No matter how many straight up bad comedies Adam Sandler has made with his friends over the years, he has an inherent likability, which is a huge reason why he’s still making movies. Sandler’s likability was weaponized just three years ago in the incredible Uncut Gems, in which he plays a gambling addicted jeweler who is trying to win his big payout from a playoff basketball game. I love that movie, and I think Sandler is great in it. But people can contain multitudes, and when it comes to Sandler in basketball movies, I certainly love Hustle as well.
The main reason Hustle works is because it allows Sandler to be genuinely likable, and you root for him all the way through the movie. He plays Stanley Sugerman, a scout for the Philadelphia 76ers, who’s always traveling, isn’t with his family as often as he’d like to be, and doesn’t get the recognition he deserves within the organization. The team’s owner Rex Merrick (Robert Duvall) believes in Stanley and offers him a coaching position, but after Rex’s unexpected death, his son Vince (Ben Foster) revokes the new job offer, requiring Stanley to continue traveling.
On its surface, Hustle isn’t much different than many other sports movies. It’s the rags-to-riches story of Bo Cruz (played by actual NBA player Juancho Hernangómez) full of hardships, cool basketball montages, and of course, training montages. But despite the Philadelphia setting, this film has more in common with Moneyball than it does with Rocky. By focusing on Stanley’s struggles on top of his relationship with Bo, we get a cool angle on a sports movie that we don’t get to see too often, and Sandler and director Jeremiah Zagar pull it off exceptionally.
There’s a cool parallel between Stanley and Bo’s respective stories. Stanley is a former basketball player, and while things didn’t ultimately pan out for him in terms of playing, he still has a lot to give the game and the people within it. So when he finds Bo in a pickup game of street ball in Spain, you know that he’s not out to treat him like numbers on a paper — he wants to feed into his life both as a person and as a basketball player. Stanley gets to teach Bo the things he wish he’d known at that age, and in turn, Bo enriches Stanley’s life. They have a relationship that’s initially built on respect, but eventually grows into a loving relationship as well, and that transition is a joy to watch thanks to its genuine, earnest, and wholesome nature. Because while Vince certainly represents the cold, detached mindset of so many higher-ups in positions like this, the film doesn’t dwell on cynicism. It chooses to lean into the hard work, dedication, and human center, making for a thoroughly enjoyable experience.
Both Sandler and Hernangómez are excellent here, and Hernangómez isn’t just good in the he’s-not-a-trained-actor sense. He genuinely delivers a solid performance, that likely isn’t too far from his own experiences. Sandler brings an emotional and caring side of him that I haven’t seen much from him, besides in The Meyerowitz Stories, and it’s a good color on him. He fills the shoes of this character well. Queen Latifah and Jordan Hull deliver solid performances as Stanley’s wife and daughter, respectively, and the same goes for María Botto and Ainhoa Pillet as Bo’s mother and daughter, who he’s attempting to make it pro for. Having the emotional center beyond the basketball, and beyond the X’s and O’s takes the film to the next level.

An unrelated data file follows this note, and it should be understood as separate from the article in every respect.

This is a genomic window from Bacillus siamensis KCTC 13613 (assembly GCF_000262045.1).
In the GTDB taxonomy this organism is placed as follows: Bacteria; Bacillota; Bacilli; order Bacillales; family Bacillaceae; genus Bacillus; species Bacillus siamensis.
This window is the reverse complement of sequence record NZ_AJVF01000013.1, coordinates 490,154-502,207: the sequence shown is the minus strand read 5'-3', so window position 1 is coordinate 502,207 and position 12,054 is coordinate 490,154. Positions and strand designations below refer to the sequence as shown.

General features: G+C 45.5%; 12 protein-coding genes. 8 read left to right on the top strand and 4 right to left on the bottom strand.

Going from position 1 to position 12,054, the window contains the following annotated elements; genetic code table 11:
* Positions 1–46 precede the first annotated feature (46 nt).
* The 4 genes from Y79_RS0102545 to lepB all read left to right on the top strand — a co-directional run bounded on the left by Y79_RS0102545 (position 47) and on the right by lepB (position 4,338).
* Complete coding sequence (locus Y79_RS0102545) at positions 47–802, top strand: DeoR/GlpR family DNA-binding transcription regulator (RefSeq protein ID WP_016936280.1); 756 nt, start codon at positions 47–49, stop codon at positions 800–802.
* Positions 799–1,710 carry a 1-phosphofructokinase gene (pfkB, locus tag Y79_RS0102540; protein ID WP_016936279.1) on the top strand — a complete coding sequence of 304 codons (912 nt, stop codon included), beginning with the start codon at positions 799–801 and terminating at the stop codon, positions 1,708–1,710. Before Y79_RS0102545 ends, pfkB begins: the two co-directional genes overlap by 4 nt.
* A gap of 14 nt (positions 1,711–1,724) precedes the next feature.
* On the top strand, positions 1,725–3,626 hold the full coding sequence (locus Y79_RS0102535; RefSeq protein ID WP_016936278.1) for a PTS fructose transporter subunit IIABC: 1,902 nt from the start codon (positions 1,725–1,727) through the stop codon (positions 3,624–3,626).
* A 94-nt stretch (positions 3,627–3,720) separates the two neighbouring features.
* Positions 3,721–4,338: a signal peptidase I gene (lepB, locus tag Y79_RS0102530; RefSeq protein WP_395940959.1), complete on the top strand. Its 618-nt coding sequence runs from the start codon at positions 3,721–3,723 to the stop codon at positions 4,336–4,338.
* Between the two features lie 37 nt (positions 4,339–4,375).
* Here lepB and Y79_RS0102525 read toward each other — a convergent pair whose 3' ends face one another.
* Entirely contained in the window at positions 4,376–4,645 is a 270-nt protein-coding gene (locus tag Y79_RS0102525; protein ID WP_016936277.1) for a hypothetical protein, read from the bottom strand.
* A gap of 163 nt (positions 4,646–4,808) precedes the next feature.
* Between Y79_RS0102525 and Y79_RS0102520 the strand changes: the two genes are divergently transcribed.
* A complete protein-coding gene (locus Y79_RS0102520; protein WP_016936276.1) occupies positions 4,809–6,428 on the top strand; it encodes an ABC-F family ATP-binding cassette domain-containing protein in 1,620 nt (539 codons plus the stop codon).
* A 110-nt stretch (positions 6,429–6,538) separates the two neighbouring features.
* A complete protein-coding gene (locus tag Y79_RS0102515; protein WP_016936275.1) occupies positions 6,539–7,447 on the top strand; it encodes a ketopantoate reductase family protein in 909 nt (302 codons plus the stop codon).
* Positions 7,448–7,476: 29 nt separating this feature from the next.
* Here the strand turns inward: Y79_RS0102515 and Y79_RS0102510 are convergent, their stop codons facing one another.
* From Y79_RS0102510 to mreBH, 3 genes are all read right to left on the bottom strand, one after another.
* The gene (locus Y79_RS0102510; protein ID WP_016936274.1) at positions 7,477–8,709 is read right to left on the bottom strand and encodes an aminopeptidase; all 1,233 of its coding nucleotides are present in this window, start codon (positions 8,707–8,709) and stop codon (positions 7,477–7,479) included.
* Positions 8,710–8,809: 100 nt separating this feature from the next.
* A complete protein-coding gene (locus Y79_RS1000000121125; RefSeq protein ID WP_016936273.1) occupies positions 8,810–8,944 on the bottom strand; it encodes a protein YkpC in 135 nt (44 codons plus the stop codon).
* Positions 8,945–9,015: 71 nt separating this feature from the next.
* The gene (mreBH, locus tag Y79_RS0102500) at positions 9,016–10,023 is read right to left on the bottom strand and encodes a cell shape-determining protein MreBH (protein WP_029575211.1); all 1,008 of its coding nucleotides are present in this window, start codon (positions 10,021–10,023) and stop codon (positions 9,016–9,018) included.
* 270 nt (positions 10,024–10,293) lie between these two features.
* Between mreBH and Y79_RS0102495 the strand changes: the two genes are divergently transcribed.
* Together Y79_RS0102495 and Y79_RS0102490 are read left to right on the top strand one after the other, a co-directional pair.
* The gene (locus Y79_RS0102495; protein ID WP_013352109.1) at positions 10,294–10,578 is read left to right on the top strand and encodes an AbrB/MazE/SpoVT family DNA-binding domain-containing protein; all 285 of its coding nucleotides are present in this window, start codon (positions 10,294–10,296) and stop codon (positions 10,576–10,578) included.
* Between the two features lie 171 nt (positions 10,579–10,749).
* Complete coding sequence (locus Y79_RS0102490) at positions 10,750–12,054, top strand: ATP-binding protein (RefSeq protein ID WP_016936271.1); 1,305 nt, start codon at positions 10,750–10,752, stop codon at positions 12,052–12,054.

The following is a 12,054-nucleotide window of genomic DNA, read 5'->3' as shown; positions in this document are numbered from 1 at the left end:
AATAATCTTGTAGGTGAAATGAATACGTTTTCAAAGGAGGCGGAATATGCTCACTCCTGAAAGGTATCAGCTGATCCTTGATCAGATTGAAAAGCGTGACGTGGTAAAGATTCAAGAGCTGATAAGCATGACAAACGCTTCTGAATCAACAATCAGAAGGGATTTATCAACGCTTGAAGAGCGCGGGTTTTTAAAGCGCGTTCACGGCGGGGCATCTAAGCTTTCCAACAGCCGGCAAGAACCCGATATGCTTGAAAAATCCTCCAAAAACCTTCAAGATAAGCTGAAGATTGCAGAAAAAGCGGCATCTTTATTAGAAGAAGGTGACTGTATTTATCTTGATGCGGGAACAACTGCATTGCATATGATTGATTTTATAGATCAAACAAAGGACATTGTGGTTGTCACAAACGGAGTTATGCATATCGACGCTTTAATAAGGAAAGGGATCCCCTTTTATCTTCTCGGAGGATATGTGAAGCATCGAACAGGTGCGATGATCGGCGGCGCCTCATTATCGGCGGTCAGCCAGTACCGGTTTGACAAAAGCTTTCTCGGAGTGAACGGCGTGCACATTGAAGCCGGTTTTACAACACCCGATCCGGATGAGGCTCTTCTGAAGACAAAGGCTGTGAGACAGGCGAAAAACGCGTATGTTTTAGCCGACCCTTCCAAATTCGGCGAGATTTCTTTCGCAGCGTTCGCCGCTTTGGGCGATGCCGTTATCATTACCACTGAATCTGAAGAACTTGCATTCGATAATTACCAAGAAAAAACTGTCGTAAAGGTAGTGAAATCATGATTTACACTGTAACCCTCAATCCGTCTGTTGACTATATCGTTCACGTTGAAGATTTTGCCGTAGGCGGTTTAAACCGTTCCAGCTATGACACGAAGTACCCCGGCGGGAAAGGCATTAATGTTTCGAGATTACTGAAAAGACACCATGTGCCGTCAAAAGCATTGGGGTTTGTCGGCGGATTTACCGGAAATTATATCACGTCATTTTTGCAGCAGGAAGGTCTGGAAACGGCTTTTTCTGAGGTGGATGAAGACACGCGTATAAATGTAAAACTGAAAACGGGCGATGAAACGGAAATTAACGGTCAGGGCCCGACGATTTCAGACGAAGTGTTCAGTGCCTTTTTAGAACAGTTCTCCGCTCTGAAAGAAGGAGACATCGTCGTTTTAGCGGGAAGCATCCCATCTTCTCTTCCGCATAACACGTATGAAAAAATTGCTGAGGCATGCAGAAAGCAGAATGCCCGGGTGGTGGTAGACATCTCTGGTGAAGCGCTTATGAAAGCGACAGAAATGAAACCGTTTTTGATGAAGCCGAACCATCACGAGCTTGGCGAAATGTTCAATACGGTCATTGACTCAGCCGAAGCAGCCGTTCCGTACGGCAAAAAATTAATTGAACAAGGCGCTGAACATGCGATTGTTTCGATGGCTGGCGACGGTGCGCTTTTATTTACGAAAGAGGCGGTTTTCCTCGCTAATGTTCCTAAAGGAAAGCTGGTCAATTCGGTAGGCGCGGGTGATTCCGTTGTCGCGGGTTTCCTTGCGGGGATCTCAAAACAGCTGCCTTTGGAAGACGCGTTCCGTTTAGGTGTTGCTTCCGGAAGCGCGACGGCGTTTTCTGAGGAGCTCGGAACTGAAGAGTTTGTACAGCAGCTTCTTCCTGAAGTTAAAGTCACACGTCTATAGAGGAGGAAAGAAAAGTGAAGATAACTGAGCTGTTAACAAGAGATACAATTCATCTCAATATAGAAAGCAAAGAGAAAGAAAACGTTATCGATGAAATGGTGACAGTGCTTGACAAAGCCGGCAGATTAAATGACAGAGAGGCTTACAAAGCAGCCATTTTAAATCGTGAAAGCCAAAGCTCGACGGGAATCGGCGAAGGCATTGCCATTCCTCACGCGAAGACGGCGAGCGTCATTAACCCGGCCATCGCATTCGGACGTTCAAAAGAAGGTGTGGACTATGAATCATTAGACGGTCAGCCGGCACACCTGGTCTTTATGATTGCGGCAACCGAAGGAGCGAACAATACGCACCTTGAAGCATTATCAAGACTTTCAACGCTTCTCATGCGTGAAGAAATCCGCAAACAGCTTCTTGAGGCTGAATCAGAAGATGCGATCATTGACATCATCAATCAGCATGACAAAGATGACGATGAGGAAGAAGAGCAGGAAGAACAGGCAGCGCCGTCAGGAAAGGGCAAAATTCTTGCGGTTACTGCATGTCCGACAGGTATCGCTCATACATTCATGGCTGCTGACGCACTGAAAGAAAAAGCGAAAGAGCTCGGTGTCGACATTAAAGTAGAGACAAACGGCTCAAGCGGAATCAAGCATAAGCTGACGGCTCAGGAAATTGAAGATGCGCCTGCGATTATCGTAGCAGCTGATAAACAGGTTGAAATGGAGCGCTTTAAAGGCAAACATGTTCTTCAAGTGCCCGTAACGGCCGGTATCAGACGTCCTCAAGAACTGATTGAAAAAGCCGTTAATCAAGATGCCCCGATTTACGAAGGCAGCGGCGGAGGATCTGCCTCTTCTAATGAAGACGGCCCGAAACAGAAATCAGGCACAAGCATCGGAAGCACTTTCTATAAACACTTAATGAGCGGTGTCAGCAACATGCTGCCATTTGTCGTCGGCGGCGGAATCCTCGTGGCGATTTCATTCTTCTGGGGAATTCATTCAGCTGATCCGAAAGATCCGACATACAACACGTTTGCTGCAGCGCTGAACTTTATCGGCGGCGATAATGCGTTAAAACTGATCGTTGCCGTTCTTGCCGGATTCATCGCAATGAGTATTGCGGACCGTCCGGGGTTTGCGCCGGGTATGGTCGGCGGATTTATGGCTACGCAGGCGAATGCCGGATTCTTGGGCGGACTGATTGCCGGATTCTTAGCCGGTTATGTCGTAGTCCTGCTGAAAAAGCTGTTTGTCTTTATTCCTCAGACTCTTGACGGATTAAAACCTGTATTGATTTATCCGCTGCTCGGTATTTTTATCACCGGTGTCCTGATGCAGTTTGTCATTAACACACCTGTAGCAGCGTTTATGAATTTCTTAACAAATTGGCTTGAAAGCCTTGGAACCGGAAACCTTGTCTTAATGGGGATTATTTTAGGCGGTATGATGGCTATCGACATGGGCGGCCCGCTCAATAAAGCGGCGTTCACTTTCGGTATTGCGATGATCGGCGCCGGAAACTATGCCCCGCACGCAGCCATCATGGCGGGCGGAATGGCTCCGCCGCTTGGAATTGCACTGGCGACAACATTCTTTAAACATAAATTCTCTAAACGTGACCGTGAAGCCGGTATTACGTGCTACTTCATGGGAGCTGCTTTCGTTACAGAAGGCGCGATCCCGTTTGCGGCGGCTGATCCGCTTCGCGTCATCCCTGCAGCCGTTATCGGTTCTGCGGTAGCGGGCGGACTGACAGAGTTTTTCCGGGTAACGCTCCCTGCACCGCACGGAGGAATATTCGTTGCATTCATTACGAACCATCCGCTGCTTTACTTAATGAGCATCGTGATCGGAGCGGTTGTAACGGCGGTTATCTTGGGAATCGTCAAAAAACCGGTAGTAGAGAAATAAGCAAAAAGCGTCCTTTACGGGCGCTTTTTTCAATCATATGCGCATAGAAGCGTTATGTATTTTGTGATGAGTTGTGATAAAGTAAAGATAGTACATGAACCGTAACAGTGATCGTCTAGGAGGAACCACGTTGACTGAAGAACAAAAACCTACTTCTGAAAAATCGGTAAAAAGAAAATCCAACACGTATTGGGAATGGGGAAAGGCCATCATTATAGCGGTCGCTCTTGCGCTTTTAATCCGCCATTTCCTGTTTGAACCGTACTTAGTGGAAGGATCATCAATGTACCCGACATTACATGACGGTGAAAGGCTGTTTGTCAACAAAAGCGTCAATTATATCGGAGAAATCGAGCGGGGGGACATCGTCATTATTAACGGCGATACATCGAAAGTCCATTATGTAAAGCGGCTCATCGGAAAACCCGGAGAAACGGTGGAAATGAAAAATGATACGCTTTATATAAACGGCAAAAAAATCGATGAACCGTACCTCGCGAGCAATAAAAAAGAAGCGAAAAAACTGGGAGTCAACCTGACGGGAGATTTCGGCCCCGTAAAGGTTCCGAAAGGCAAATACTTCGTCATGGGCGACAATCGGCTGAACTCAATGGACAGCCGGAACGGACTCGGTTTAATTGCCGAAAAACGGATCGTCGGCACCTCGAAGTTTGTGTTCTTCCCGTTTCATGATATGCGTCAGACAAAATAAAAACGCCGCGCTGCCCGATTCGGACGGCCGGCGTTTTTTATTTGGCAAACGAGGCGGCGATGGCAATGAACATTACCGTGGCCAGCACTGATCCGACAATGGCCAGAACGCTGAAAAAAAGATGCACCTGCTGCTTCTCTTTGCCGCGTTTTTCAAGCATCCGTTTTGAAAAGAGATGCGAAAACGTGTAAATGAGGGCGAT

On top of the emotional, interpersonal level, Hustle is simply kinetic and a pleasure to sit through. The basketball scenes are highly stylized and might take a few scenes to get used to — especially if you’re already a basketball fan — but their stylization really works for the feel that the film is going for. It’s all very intimate and first person, while still being frenetic and high energy. This helps feed into your investment in the story. Each scene builds upon the next, compounding the hype, energy, and excitement that comes with someone’s world being uprooted.
Hustle is a great movie in its own right, but it’s certainly an extra delight for any basketball fan, myself included. There are cameos galore of basketball people, from Julius Erving, to Dirk Nowitzki, to Trae Young to a blink-and-you’ll-miss-it sighting of Mark Cuban. And that’s barely even scratching the surface of faces you’ll recognize if you follow professional basketball. It doesn’t necessarily raise the objective quality of the movie, but it adds a certain endearing touch to the sports movie fan.
The central message of Hustle is to never hold back. Give it your all. “It” could be anything — basketball, work, life… anything. If you fail, that’s okay, because you can look back and not have regrets. This mentality drives Stanley, and eventually drives Bo. You can tell that everyone involved with this movie gave it their all. They didn’t leave anything on the court or on the set. It’s not a perfect movie, but just knowing that you’re in safe hands watching the film definitely elevates the experience and the emotions. Hustle isn’t one that you’ll want to miss.